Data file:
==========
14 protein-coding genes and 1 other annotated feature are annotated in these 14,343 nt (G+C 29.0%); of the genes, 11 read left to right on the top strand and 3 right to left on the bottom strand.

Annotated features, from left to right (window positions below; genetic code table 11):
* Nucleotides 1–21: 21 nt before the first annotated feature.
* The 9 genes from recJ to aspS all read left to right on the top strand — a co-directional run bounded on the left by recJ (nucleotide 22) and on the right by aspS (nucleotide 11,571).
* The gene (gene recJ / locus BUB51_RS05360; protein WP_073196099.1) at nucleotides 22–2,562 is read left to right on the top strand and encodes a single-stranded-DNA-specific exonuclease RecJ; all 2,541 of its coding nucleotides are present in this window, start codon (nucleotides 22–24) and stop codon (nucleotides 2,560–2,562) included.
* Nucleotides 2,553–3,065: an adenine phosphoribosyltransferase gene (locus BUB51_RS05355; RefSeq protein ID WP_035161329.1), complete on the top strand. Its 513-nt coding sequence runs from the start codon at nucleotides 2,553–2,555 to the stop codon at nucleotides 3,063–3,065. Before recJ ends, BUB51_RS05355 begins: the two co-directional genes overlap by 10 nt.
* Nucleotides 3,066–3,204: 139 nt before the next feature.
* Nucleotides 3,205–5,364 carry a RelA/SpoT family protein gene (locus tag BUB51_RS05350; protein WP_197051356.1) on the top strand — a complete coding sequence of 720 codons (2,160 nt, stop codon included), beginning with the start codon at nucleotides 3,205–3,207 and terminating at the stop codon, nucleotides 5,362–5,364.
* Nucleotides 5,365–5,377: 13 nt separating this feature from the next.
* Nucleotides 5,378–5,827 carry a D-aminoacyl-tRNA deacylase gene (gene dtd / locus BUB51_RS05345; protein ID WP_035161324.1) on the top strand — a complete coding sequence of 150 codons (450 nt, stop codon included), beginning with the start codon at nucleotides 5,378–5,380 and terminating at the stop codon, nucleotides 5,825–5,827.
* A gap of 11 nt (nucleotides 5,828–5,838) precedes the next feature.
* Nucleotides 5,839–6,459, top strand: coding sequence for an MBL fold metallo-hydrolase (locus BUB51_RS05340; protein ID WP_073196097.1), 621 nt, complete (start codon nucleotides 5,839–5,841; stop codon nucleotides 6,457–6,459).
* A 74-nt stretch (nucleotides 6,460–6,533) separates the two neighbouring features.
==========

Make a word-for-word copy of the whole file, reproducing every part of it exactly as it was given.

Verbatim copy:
14 protein-coding genes and 1 other annotated feature are annotated in these 14,343 nt (G+C 29.0%); of the genes, 11 read left to right on the top strand and 3 right to left on the bottom strand.

Annotated features, from left to right (window positions below; genetic code table 11):
* Nucleotides 1–21: 21 nt before the first annotated feature.
* The 9 genes from recJ to aspS all read left to right on the top strand — a co-directional run bounded on the left by recJ (nucleotide 22) and on the right by aspS (nucleotide 11,571).
* The gene (gene recJ / locus BUB51_RS05360; protein WP_073196099.1) at nucleotides 22–2,562 is read left to right on the top strand and encodes a single-stranded-DNA-specific exonuclease RecJ; all 2,541 of its coding nucleotides are present in this window, start codon (nucleotides 22–24) and stop codon (nucleotides 2,560–2,562) included.
* Nucleotides 2,553–3,065: an adenine phosphoribosyltransferase gene (locus BUB51_RS05355; RefSeq protein ID WP_035161329.1), complete on the top strand. Its 513-nt coding sequence runs from the start codon at nucleotides 2,553–2,555 to the stop codon at nucleotides 3,063–3,065. Before recJ ends, BUB51_RS05355 begins: the two co-directional genes overlap by 10 nt.
* Nucleotides 3,066–3,204: 139 nt before the next feature.
* Nucleotides 3,205–5,364 carry a RelA/SpoT family protein gene (locus tag BUB51_RS05350; protein WP_197051356.1) on the top strand — a complete coding sequence of 720 codons (2,160 nt, stop codon included), beginning with the start codon at nucleotides 3,205–3,207 and terminating at the stop codon, nucleotides 5,362–5,364.
* Nucleotides 5,365–5,377: 13 nt separating this feature from the next.
* Nucleotides 5,378–5,827 carry a D-aminoacyl-tRNA deacylase gene (gene dtd / locus BUB51_RS05345; protein ID WP_035161324.1) on the top strand — a complete coding sequence of 150 codons (450 nt, stop codon included), beginning with the start codon at nucleotides 5,378–5,380 and terminating at the stop codon, nucleotides 5,825–5,827.
* A gap of 11 nt (nucleotides 5,828–5,838) precedes the next feature.
* Nucleotides 5,839–6,459, top strand: coding sequence for an MBL fold metallo-hydrolase (locus BUB51_RS05340; protein ID WP_073196097.1), 621 nt, complete (start codon nucleotides 5,839–5,841; stop codon nucleotides 6,457–6,459).
* A 74-nt stretch (nucleotides 6,460–6,533) separates the two neighbouring features.